I never said, Sony forced anyone, i just said Sony left no option. Vrock lot of the people don’t even understand the difference between VCD and DVD, let alone be Blue ray… I don’t think most of the people who bought PS-3 just because PS-2 was a lot of fun to play, understand the difference of new disc format but yes they do add to the number of Blue ray sold. They just want the game to run, they don’t care about the format. It’s us who understand the advantages of the storage capacity that blue-ray has over HD-DVD.

            • Vrock
            • 12 years ago

            What does that have to do with anything?

            • Jigar
            • 12 years ago

            l[

            • Vrock
            • 12 years ago

            How did they indirectly add to sales of Blu-ray discs? People make conscious decisions to purchase things like Blu-ray discs, you know.

            PS3 didn’t play any “tricks”. It sold itself as a next-gen game console and media player. People bought it as such. Where’s the “trick”?

            • Jigar
            • 12 years ago

            Before i answer your question i am address the 60%-70% of the non-techy people here.

            l[

            • Vrock
            • 12 years ago

            q[<(To play games they purchase Blu-ray disc indirectly adding to the sales.) . Mind you they are usually not aware when they are purchasing a Blu-ray disc.. it's just a CD for them, that will work on PS 3.<]q Er, no. Blu-ray game disc sales had *[

            • zgirl
            • 12 years ago

            I don’t care a bit who’s names are listed in the BDA. I’m looking at the man behind the curtain and that would be Sony. They developed and pushed this format when the HD-DVD group wouldn’t play nice with them, or at least do what Sony said.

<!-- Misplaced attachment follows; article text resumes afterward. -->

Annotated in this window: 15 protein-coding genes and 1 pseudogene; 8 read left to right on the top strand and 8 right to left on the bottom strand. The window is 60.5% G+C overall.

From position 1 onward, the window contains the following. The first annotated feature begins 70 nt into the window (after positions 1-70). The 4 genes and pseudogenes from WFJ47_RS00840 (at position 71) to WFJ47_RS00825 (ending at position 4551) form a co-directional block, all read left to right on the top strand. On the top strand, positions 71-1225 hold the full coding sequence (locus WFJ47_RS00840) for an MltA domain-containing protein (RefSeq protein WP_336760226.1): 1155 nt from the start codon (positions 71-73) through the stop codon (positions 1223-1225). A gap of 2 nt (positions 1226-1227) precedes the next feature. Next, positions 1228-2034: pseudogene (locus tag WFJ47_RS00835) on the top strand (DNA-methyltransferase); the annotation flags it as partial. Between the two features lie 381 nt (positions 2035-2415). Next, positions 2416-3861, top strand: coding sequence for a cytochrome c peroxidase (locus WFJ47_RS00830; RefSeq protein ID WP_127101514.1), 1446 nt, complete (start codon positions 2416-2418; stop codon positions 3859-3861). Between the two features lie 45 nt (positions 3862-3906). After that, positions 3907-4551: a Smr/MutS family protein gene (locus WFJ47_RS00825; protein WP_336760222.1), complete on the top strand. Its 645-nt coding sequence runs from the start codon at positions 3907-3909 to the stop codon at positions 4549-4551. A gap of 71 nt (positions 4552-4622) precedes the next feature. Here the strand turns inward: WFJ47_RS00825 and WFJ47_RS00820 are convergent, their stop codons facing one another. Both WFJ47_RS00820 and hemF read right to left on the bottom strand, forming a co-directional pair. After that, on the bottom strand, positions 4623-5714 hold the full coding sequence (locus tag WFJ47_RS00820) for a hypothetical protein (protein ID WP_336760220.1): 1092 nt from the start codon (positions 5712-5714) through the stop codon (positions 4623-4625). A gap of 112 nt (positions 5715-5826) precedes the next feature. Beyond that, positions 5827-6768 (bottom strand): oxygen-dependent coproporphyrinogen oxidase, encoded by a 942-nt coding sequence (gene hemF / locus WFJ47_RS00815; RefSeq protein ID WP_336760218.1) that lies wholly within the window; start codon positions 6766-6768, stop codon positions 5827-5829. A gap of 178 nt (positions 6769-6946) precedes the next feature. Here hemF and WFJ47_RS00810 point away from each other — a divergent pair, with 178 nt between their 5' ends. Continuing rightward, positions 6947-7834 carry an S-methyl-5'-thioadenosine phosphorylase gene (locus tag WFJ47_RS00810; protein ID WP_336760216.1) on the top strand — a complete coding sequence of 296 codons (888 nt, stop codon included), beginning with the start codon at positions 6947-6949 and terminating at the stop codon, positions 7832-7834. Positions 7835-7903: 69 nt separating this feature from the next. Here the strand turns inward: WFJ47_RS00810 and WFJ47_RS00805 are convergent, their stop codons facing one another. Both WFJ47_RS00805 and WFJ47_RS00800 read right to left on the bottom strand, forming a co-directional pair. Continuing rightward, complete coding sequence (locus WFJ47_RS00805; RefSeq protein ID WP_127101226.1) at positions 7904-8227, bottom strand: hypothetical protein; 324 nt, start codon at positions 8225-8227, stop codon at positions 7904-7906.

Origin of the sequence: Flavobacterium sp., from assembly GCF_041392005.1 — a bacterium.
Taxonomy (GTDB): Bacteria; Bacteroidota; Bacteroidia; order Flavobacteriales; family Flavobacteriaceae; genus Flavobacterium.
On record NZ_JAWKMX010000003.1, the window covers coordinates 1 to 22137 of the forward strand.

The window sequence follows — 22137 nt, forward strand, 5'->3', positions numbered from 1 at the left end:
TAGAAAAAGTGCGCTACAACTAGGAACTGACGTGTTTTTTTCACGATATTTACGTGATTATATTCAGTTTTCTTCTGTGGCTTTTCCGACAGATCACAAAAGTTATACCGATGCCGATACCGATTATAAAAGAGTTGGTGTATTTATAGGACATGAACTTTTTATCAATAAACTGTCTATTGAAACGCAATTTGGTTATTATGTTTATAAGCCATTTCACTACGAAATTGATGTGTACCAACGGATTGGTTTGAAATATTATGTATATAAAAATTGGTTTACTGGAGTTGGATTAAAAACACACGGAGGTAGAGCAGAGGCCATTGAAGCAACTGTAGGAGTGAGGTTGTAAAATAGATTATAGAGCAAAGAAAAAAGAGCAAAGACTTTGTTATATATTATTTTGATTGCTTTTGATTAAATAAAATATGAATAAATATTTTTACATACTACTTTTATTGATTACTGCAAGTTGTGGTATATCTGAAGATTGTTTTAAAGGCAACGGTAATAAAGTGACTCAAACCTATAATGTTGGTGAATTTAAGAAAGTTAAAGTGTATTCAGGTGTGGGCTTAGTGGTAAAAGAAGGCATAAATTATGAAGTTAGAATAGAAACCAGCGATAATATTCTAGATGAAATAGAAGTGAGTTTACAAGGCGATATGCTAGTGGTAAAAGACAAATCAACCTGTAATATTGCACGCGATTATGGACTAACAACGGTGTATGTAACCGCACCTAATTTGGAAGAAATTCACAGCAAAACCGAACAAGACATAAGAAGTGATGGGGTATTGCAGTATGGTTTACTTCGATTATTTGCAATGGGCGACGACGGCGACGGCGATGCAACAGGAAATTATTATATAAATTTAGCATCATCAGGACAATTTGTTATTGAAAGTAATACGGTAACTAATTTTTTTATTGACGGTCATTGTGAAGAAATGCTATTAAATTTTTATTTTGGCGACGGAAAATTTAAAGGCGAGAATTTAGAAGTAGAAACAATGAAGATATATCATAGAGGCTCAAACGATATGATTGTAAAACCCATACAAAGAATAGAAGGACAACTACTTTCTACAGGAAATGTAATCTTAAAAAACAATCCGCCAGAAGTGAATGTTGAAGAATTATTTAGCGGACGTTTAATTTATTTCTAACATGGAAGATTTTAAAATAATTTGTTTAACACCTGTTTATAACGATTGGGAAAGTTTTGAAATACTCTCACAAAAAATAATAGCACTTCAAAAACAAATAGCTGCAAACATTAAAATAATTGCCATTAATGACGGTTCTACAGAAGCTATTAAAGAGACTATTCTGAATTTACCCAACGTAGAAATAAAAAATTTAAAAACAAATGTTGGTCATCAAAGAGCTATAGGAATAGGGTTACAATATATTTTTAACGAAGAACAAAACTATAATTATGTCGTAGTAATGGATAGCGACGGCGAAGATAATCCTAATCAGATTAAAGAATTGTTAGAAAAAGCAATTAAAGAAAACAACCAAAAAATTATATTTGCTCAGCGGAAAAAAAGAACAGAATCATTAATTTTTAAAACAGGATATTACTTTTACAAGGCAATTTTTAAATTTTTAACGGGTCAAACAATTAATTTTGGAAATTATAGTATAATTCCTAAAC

Sony has a long standing history of wanting its own format in a number of different markets. While I am glad this format war is over I am not happy Sony won.

            I will not, now or ever own a Sony product. I’ll have to live with blu-ray, but it won’t be played in a PS3 or a Sony blu-ray player.

            • Vrock
            • 12 years ago

            I see, so it’s cool for other people to develop formats, but not Sony? Blu-ray was developed independently before the DVD Forum decided to do anything with HD-DVD. Just like Betamax, Blu-ray was first. What’s the problem? Oh that’s right, Sony’s *evil*. Pfft.

            • zgirl
            • 12 years ago

            Did I say they were evil? No. I just have long question their business practices for say the last 20 years. Along with a very monopolistic view point on what a consumer should be doing. Thus I refuse to buy their products.

            • Vrock
            • 12 years ago

            Was Toshiba’s viewpoint was any less “monopolistic” than Sony’s?

            Newsflash: corporations want you to buy their products, and will design and market their products to achieve this goal.

            • zgirl
            • 12 years ago

            I’ve have already stated my view points on Sony and media formats in these very comments, if you can’t understand the fact that Sony has long sought control of the format that you listen/watch your media on then there is no explaining it to you.

            As for the newflash, that you Captain Obvious. And just because a company makes something for whatever reason. Doesn’t mean I have to like the product or even buy it. Oh I believe that is called freedom of choice.

            • Vrock
            • 12 years ago

            q[

            • zgirl
            • 12 years ago

            Betamax, Memory sticks, Mini disc. I think that is credible enough.

            All companies do it, and I never said that when they do it is cool. But none have tried as long and has hard as Sony.